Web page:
Scarlett Johansson is an intriguing blank in Luc Besson's "Lucy," which is stranded somewhere between a stranger-in-a-strange-land action thriller and apocalyptic science fiction.
"Any Way You Want It"
For years, the go-to guys for this thing of ours ("The Sopranos") have been Alan Sepinwall at Tony's hometown newspaper, The Newark Star-Ledger ("The Voice of New Jersey"), and his former Star-Ledger colleague, Matt Zoller Seitz. (Be sure to see Seitz's terrific column on the final episode and the fine comments it inspired. And, while you're at it, check out the newly built archive of "Sopranos" Mondays at The Bada-Bing Next Door.) As the TV critic for the paper at the end of Tony's driveway, Sepinwall managed to score an interview with series creator David Chase, who has gone away to France for a little while until this series ending thing blows over.
Sounds a lot like the Coen Brothers in the piece I posted yesterday.
"I have no interest in explaining, defending, reinterpreting, or adding to what is there," he says of the final scene.
"No one was trying to be audacious, honest to God," he adds. "We did what we thought we had to do. No one was trying to blow people's minds, or thinking, 'Wow, this'll (tick) them off.' People get the impression that you're trying to (mess) with them and it's not true. You're trying to entertain them.... Anybody who wants to watch it, it's all there."
Sepinwall summarizes the ending succinctly and perfectly:
I read a comment somewhere today that pointed out the B-side of the closing song (Journey's "Don't Stop Believin'") is listed on the jukebox as: "Any Way You Want It." Yeah, and whatsa matta wit dat?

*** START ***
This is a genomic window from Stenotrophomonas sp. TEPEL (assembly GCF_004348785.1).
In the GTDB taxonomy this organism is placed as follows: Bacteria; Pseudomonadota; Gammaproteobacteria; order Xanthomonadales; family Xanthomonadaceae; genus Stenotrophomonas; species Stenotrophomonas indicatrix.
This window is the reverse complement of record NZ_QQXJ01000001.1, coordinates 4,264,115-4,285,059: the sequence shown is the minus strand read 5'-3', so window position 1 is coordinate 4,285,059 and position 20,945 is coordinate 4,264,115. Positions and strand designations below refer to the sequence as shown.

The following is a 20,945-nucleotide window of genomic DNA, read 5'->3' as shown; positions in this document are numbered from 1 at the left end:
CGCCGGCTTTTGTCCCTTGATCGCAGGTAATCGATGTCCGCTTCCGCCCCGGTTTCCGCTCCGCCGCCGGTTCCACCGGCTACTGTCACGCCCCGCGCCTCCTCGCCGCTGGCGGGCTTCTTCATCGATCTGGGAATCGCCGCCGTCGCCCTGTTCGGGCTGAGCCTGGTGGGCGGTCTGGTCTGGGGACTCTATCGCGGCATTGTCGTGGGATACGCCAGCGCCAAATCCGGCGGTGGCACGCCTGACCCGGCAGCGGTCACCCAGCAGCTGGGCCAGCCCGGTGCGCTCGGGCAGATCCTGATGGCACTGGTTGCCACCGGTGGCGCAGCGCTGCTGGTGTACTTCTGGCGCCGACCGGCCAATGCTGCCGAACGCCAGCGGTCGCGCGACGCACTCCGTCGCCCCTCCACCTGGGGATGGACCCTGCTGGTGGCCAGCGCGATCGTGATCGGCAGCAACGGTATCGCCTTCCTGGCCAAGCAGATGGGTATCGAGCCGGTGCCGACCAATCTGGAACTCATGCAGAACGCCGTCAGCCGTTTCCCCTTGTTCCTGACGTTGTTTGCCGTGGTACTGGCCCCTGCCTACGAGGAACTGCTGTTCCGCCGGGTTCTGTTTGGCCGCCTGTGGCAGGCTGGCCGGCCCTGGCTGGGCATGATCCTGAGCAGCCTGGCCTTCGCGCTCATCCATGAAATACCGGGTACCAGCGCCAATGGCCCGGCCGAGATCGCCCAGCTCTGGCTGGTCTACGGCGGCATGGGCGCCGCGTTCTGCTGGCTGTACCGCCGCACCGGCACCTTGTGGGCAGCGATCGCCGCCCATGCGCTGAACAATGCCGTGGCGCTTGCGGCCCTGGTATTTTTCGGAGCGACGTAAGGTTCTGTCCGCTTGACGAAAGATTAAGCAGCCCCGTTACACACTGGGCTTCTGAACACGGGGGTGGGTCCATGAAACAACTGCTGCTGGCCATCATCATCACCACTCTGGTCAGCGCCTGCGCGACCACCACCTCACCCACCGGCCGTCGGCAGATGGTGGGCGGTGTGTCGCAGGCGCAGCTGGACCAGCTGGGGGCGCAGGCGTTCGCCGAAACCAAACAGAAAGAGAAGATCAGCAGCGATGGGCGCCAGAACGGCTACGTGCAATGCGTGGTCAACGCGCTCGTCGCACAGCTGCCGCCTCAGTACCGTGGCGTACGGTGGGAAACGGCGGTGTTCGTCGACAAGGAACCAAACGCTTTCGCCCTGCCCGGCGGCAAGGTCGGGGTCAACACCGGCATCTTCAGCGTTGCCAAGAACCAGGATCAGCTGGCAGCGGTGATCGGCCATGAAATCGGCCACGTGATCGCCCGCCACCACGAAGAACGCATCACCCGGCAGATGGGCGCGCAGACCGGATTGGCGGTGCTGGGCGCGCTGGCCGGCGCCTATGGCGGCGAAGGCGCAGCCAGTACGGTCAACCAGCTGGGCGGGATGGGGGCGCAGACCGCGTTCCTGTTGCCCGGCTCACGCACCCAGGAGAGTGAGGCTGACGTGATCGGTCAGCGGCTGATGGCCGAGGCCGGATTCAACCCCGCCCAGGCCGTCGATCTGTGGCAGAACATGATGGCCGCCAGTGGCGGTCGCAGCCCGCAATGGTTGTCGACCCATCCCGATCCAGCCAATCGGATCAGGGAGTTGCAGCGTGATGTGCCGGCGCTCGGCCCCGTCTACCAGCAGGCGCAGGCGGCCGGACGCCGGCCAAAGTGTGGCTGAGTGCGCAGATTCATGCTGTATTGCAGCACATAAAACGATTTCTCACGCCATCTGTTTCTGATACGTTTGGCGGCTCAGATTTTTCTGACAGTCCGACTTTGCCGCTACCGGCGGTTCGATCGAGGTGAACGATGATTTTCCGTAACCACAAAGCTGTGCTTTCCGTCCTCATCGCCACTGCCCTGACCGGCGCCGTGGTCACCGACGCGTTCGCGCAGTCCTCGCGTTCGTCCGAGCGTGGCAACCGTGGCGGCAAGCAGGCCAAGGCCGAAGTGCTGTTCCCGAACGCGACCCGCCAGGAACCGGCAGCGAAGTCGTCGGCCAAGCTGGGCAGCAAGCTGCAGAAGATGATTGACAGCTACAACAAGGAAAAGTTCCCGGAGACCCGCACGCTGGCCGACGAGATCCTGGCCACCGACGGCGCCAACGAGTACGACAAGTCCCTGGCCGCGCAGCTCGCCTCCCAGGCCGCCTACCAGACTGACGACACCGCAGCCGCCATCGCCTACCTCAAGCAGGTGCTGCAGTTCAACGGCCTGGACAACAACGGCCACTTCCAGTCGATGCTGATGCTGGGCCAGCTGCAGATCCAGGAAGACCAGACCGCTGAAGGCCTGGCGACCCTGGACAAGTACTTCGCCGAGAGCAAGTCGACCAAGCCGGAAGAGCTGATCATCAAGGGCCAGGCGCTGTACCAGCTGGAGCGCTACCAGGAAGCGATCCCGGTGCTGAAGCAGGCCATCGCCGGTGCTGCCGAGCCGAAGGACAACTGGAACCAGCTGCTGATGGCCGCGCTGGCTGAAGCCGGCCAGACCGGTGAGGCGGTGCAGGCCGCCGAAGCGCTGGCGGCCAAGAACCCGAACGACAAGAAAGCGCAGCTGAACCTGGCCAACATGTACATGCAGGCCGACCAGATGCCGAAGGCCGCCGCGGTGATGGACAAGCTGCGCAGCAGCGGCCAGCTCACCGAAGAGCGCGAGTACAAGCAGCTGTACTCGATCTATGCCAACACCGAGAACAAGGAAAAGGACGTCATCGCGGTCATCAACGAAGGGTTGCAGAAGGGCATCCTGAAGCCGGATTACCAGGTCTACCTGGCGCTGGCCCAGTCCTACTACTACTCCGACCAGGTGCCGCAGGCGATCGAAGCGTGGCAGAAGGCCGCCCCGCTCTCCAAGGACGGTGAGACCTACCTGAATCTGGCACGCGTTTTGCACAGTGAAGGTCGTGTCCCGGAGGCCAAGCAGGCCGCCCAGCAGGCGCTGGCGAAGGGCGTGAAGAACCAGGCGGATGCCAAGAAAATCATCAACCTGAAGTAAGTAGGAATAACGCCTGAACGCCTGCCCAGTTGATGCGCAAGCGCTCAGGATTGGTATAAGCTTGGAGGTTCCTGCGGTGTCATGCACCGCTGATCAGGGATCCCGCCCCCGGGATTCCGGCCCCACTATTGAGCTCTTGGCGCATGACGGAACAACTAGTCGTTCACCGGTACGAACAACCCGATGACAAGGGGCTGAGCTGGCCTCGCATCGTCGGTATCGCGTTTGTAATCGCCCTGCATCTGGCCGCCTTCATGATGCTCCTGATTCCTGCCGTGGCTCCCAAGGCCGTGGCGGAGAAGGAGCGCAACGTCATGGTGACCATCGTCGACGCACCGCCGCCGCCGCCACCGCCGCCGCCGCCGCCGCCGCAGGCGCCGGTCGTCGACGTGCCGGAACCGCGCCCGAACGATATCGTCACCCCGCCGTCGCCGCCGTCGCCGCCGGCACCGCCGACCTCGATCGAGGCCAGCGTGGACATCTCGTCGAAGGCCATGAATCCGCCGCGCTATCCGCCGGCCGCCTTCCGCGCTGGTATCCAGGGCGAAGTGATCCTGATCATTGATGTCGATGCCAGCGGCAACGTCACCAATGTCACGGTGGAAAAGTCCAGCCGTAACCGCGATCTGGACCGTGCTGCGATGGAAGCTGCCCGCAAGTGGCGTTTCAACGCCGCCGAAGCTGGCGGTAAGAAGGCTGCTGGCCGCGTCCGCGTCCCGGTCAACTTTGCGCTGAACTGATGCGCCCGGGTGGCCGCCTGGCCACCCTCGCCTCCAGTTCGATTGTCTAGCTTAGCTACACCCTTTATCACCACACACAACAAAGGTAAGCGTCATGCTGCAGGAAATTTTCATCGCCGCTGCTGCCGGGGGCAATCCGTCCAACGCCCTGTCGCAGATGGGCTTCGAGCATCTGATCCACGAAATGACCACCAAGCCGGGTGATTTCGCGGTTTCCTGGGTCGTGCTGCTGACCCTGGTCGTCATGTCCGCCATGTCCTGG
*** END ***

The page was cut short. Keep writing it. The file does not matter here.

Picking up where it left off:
Since Chase is declining to offer his interpretation of the final scene, let me present two more of my own, which came to me with a good night's sleep and a lot of helpful reader e-mails:
Theory No. 1 (and the one I prefer): Chase is using the final scene to place the viewer into Tony's mindset. This is how he sees the world: every open door, every person walking past him could be coming to kill him, or arrest him, or otherwise harm him or his family. This is his life, even though the paranoia's rarely justified. We end without knowing what Tony's looking at because he never knows what's coming next.
Theory No. 2: In the scene on the boat in "Soprano Home Movies," repeated again last week, Bobby Bacala suggests that when you get killed, you don't see it coming. Certainly, our man in the Members Only jacket could have gone to the men's room to prepare for killing Tony (shades of the first "Godfather"), and the picture and sound cut out because Tony's life just did. (Or because we, as viewers, got whacked from our life with the show.)
P.S. Yes, I'm more interested in the last few hours — and particularly the last hour — of "The Sopranos" than in any movie I've seen since "Zodiac." I'd like to do a shot-by-shot of Episode 86....
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